Sam Schmidt Awarded 2011 International Motorsports Industry Achievement Award

Courtesy of http://samschmidt.org.

Sam Schmidt, an IndyCar racer who sustained a spinal cord injury during a test ride prior to the 2000 racing season, received the second annual International Motorsports Industry Show (IMIS) Achievement Award in Indianapolis in December. Chip Ganassi, winner of the first IMIS Achievement Award last year, presented Schmidt with the honor, along with Randy Bernard, president of IndyCar, and Chris Paulsen, president of C&R Racing and a founder of IMIS.

"The International Motorsports Industry Show is for hardcore racers," Paulsen said, according to a news release. "Sam is the definition of a hardcore racer. After his driving career ended unexpectedly, he became one of the most successful and respected team owners in IndyCar. He's given a lot of young drivers their first break into IndyCar racing, and his record in Firestone Indy Lights competition is unmatched. It's an honor to present him with the second International Motorsports Industry Show Achievement Award."

Schmidt, of Henderson, Nev., won the 1999 IndyCar race in Las Vegas. Prior to the 2000 racing season, he sustained a spinal cord injury at the C-3/4/5 vertebrae.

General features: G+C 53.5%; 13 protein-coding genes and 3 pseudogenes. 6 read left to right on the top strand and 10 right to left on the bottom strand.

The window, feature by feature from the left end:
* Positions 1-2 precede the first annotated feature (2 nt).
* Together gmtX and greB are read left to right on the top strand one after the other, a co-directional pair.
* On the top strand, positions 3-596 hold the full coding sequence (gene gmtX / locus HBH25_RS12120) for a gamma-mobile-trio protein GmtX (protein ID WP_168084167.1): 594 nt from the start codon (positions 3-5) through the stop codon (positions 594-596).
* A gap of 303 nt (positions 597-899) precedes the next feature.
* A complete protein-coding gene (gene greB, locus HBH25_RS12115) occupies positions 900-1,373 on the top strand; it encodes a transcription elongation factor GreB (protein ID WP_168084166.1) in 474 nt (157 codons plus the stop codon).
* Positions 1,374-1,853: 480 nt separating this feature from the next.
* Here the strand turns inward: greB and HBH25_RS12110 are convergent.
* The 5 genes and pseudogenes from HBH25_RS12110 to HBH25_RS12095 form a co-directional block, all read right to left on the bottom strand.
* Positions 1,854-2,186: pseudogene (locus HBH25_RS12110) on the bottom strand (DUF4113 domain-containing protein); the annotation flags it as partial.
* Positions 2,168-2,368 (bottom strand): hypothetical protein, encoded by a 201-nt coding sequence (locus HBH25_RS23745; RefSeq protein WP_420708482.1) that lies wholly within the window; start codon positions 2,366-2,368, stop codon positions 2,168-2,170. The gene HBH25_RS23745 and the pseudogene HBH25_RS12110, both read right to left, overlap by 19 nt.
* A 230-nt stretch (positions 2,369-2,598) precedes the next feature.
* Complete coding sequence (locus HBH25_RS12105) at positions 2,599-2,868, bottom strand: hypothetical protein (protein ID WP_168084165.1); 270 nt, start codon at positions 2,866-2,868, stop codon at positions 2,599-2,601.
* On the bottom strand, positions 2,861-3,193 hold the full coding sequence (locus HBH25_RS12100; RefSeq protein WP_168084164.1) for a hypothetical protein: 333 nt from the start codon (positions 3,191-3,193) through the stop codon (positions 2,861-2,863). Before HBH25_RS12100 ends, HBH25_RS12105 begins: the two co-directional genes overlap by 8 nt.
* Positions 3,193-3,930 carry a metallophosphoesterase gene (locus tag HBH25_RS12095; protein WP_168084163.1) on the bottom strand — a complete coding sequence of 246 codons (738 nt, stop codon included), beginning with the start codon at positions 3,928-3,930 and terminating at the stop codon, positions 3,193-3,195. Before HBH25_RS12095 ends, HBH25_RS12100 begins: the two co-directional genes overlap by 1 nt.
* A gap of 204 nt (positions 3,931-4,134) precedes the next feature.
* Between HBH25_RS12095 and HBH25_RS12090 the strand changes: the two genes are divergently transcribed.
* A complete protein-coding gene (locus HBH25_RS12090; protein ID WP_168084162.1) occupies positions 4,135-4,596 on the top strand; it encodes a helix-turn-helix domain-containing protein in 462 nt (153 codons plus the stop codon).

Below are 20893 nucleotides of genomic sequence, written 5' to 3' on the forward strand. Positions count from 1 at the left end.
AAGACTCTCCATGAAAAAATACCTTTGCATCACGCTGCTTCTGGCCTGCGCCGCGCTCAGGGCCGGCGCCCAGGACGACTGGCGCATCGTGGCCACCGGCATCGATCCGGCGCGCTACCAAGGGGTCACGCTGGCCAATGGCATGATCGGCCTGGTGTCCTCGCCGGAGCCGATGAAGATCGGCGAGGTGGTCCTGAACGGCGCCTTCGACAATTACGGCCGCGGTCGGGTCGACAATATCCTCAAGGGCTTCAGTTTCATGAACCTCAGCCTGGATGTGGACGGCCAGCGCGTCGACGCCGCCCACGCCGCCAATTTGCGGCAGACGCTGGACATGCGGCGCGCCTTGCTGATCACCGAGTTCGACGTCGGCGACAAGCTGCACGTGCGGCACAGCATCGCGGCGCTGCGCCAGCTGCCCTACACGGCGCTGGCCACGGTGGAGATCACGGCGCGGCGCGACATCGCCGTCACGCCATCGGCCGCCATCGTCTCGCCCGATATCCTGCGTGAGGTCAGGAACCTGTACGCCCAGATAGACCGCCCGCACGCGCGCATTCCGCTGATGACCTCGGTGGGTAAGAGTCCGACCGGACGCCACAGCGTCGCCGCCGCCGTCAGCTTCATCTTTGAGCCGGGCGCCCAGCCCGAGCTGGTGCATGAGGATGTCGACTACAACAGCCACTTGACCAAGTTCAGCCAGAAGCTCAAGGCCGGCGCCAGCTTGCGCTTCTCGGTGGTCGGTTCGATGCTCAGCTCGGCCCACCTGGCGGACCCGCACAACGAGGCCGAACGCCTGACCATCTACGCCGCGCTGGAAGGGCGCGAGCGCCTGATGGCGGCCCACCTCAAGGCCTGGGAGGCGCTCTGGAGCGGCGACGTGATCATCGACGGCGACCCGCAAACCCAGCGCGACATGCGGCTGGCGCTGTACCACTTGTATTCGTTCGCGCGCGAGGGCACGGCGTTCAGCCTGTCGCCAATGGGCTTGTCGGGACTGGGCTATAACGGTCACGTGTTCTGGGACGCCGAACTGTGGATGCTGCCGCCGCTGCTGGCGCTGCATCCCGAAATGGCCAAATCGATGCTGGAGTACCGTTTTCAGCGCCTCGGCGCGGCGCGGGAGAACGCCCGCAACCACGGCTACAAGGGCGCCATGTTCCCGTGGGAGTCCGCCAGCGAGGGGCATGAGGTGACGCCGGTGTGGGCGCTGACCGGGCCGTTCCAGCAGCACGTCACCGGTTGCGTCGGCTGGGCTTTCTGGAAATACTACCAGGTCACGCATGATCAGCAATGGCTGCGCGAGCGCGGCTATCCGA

In 2001, Schmidt formed Sam Schmidt Motorsports (SSM), which has won 46 races and five Indy Lights championships. For the last nine years, Schmidt has also fielded cars in the Indianapolis 500.

Following his accident, Schmidt focused on creating a broader awareness of spinal cord injuries and research. He formed the Sam Schmidt Paralysis Foundation (SSPF) to raise money to increase awareness of spinal cord injury/paralysis, for medical research to develop cures and effective therapeutic treatments, and to provide newly injured patients and their families with support and information.

"This is a tremendous honor for me to win the International Motorsports Industry Show Achievement Award," Schmidt said. "It's very humbling and is really an award for all of our employees who work so hard to build championship-winning racecars."